Morgan fingered her dress in her hands. “Tonight’ll be great,” she reassured herself. Rosa looked at her watch and jumped.
“Mees Morgan!” she screeched. “You need to stop playing and get in the shower! Hair and make-up will be here soon!”
Rosa gathered up towels, threw them into Morgan’s arms and herded the girl into the bathroom.
“Don’ forget,” said Rosa, pushing Morgan through the open bathroom door, “Mees Stacy and Mees Jordan will be here at seven o’clock with their dates to pick you up!” Rosa closed the door and Morgan undressed for her shower.
Stacy, Jordan, and Morgan had been inseparable since kindergarten. Stacy was one of the nicest people in the world. One of the things that made her so endearing was her ability to be confused on the simplest of things.
Her bright green eyes were always opened wide, as though she saw things for the first time, every time. She wore her emotions on her sleeve and was a compulsive worry-wart. Her red, curly hair always bounced when she walked. Sometimes, Stacy would skip slightly when she walked, just to make her curls bounce more.
Jordan was the total and complete opposite of Stacy. Jordan was tall, thin, brunette and very serious. She was competitive in everything from sports to academics and would not take “No” for an answer. She was more level-headed than the other two girls and tried to think of every situation logically. She had only cried in front of Morgan and Stacy once and that was in the third grade when she made a B on her spelling test. Jordan worked hard and volunteered for many different programs at school. Her life plan had been in place since she was in seventh grade: she wanted to be a botanist and run for a seat in Congress.
The three girls were so different, but one thing they had in common was their uncontainable excitement for prom. Stacy was going to prom with her boyfriend, Ben Nichols. The two had been “on again-off again” since second grade. Jordan’s date was Tucker Foster—strictly as friends though. Jordan refused to be tied down in any relationship before she went to college.
“Boys get in the way,” she had once said. “I should be thinking about classes next semester, not whether a boy is going to take me to the kegger at some frat party, ultimately to leave me crying in the bathroom because he was being an idiot and threw up on my shoes! Honestly, Morgan, if you worried more about your grades and less about boys, you’d be going to college this fall too!”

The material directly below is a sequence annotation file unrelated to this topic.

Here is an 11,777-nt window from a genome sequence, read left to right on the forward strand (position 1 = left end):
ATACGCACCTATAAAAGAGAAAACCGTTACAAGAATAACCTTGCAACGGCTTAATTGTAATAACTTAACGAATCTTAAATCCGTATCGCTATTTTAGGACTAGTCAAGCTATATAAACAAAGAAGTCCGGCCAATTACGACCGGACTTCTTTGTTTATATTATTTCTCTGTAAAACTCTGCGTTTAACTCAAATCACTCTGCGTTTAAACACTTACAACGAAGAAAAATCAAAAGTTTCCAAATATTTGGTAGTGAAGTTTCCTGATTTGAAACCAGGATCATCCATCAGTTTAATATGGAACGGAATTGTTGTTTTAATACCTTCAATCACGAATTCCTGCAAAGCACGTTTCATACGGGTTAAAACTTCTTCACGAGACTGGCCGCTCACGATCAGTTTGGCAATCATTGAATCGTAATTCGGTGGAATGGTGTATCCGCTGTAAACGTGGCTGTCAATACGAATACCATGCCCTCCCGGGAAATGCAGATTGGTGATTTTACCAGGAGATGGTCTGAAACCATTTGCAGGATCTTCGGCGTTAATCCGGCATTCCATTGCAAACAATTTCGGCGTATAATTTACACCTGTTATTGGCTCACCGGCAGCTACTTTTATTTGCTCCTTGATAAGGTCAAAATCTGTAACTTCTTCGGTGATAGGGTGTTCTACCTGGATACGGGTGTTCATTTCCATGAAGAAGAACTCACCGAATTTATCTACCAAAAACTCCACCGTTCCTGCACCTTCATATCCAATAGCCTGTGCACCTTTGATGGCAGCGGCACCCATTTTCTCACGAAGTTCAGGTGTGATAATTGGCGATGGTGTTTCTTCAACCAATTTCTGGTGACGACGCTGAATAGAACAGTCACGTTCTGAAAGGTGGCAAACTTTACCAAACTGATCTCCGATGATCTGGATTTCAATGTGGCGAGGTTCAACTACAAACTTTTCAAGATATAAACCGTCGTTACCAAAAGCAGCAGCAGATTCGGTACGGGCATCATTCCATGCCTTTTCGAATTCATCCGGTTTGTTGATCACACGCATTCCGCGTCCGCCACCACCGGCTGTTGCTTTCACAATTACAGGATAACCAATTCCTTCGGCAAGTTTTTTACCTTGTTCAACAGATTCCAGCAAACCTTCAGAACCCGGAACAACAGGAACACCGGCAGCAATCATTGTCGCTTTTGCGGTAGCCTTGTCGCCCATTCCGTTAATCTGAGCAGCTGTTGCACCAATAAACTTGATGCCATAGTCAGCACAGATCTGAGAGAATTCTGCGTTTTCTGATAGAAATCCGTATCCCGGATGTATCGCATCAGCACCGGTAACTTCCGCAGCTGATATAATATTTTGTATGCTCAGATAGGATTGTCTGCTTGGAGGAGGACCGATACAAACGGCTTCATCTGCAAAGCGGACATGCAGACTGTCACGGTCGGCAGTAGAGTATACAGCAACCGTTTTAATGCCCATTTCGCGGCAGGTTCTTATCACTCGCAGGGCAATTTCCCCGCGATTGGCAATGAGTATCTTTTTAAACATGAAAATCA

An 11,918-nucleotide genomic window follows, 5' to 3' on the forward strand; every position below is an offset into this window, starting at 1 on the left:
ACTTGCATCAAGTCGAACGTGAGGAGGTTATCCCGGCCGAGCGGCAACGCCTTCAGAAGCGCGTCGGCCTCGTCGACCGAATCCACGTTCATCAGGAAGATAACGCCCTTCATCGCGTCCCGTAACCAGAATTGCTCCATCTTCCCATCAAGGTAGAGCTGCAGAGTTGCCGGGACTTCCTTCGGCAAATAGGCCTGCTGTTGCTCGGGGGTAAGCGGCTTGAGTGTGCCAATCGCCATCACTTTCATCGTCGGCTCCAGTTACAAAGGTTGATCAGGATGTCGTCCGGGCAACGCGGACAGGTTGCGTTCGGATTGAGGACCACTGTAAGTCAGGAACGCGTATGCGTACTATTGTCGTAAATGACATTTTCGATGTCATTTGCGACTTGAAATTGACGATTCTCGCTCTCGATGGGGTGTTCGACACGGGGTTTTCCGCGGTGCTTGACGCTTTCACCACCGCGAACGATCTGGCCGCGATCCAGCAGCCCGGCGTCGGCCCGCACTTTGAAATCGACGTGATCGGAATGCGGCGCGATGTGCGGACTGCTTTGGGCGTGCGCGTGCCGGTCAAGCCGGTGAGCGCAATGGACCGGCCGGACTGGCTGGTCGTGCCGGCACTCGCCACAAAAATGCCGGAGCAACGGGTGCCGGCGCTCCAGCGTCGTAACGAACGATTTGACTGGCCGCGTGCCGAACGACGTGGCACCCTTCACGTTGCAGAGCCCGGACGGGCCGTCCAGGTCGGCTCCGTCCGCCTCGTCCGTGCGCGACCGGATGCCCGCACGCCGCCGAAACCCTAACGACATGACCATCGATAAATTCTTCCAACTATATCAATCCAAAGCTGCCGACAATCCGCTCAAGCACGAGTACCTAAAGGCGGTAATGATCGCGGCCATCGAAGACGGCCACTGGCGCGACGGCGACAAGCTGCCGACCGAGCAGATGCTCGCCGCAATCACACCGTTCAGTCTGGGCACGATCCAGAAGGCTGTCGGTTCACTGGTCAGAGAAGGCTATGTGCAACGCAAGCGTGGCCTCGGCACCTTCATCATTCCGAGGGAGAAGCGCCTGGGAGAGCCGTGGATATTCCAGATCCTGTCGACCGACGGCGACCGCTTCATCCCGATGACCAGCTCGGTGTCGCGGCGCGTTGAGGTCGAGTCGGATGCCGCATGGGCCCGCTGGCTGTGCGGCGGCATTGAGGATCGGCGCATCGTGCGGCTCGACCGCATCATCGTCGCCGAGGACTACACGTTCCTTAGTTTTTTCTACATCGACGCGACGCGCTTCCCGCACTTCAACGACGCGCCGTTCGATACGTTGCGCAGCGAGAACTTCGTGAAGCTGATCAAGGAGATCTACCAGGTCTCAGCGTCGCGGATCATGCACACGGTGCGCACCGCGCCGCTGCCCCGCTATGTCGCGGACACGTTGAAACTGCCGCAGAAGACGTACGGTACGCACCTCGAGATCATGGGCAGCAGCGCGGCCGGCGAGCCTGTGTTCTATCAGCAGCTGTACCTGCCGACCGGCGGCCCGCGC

With Jordan leaving for college, Morgan had hoped that Stacy would stay behind in New York to keep her company; but no such luck. Stacy and Ben had already been accepted to Boston College and were invited to rush the most exclusive social clubs. So after tonight, Morgan knew her life would change. Her friends would be leaving for universities and she would still be at home.
Today, however, Morgan refused to think of college. She pushed out thoughts of applications, graduation, or what her career would be. All Morgan wanted to think about was tonight. She hummed as she stepped into the shower and, with shampoo on her head, danced around under the hot water.
Stacy and Jordan arrived, and hair and makeup went by in a blur. Before Morgan knew it, she was standing in her couture gown.
“How do I look?” asked Morgan, twirling.
“Muy bonita,” whispered Rosa, wiping tears off her cheek. Morgan grinned and went to her nanny, taking her in a soft embrace, as not to wrinkle her dress.
“I tell them you’re ready,” Rosa said, giving Morgan another look before walking out of the door.
Morgan waited a while until she knew Rosa had announced her, and then she made her way down the spiraling staircase. As she made her descent, Morgan saw Stacy, Jordan, and Morgan’s date, Trent, collectively sigh.
“You look hot,” said Trent, sliding the corsage onto Morgan’s wrist. Rosa made a sound like a low growl under her breath.
“Thank you,” Morgan replied, giggling as she saw Stacy and Jordan making kissing faces behind him. A bright light flashed and the kids looked around.
“Woah, Rosa!” Stacy whined. “You’re going to blind us.”
“Yeah, no joke,” Morgan said, blinking her eyes. “Rosie, will you go get Mom? I want her to see us before we go.”
Rosa slipped out of the room and returned a few minutes later with Mrs. Miller screaming into her phone.
“No, I don’t care if that statue was built for the victims of the bridge collapse, we own that property and the spa is going in!” she yelled into the phone.
Rosa coughed loudly, causing Mrs. Miller to look around the room.
“Well, don’t we look lovely tonight?” Mrs. Miller said, covering up the receiver. “You must be Tristan,” she said, walking toward Morgan’s date.
“It’s Trent, ma’am,” Trent replied, shaking her hand.
“Yes, well… you kids have fun,” Mrs. Miller said, and turned to the nanny. “So, we’re done here now, Rosa?” Rosa nodded and Mrs. Miller started out the room.
“Oh yeah? Well I attend the same club as the Chairman of the City Council, so we’ll see who wins this argument!” Mrs. Miller screamed louder into the phone as she left the foyer.
“Oh, Mom, I wanted to get a…” Morgan cried out after her mom who continued to walk away. “…Picture…” Morgan sighed and turned to her friends who gave her small smiles.
“Your mom’s pretty smokin’…You know, for an old chick,” said Trent, oblivious.